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Information life cycle management (ILM) is a comprehensive approach to managing the flow of an information system's data and associated metadata from creation and initial storage to the time when it becomes obsolete and is deleted. Unlike earlier approaches to data storage management, ILM involves all aspects of dealing with data, starting with user practices, rather than just automating storage procedures, as for example, hierarchical storage management (HSM) does. Also in contrast to older systems, ILM enables more complex criteria for storage management than data age and frequency of access.
ILM products automate the processes involved, typically organizing data into separate tiers according to specified policies, and automating data migration from one tier to another based on those criteria. As a rule, newer data, and data that must be accessed more frequently, is stored on faster, but more expensive storage media, while less critical data is stored on cheaper, but slower media. However, the ILM approach recognizes that the importance of any data does not rely solely on its age or how often it's accessed. Users can specify different policies for data that declines in value at different rates or that retains its value throughout its life span. A path management application, either as a component of ILM software or working in conjunction with it, makes it possible to retrieve any data stored by keeping track of where everything is in the storage cycle.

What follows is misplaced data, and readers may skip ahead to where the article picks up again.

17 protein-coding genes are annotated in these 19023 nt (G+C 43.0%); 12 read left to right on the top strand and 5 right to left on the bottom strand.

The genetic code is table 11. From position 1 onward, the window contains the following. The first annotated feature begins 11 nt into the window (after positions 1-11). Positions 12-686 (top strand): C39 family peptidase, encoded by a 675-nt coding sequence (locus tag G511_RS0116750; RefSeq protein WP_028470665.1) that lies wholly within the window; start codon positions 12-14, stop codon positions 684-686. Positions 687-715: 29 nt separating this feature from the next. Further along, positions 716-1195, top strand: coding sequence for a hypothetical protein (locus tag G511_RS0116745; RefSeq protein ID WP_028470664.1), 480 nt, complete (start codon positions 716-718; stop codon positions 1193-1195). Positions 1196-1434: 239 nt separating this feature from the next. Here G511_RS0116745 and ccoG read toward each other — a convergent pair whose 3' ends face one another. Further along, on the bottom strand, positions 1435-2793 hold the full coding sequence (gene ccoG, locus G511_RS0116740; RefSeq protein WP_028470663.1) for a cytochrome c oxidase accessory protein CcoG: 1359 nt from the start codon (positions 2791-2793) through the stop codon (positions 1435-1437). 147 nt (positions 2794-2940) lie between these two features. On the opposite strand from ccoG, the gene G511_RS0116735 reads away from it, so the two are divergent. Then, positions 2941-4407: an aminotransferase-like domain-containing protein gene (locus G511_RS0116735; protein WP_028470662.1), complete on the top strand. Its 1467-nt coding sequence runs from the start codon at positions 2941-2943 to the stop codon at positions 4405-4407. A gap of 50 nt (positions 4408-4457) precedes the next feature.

ILM is often considered a more complex subset of data life cycle management (DLM). According to Karen Dutch, vice-president of product management at Fujitsu Softek, DLM products deal with general attributes of files, such as their type, size, and age; ILM products have more complex capabilities. For example, a DLM product would allow you to search stored data for a certain file type of a certain age, for example, while an ILM product would let you search various types of stored files for instances of a specific piece of data, such as a customer number.
Data management has become increasingly important as businesses face compliance issues in the wake of legislation, such as HIPAA and the Sarbanes-Oxley Act, that regulates how organizations must deal with particular types of data. Data management experts stress that information life cycle management should be an organization-wide enterprise, involving procedures and practices as well as applications.
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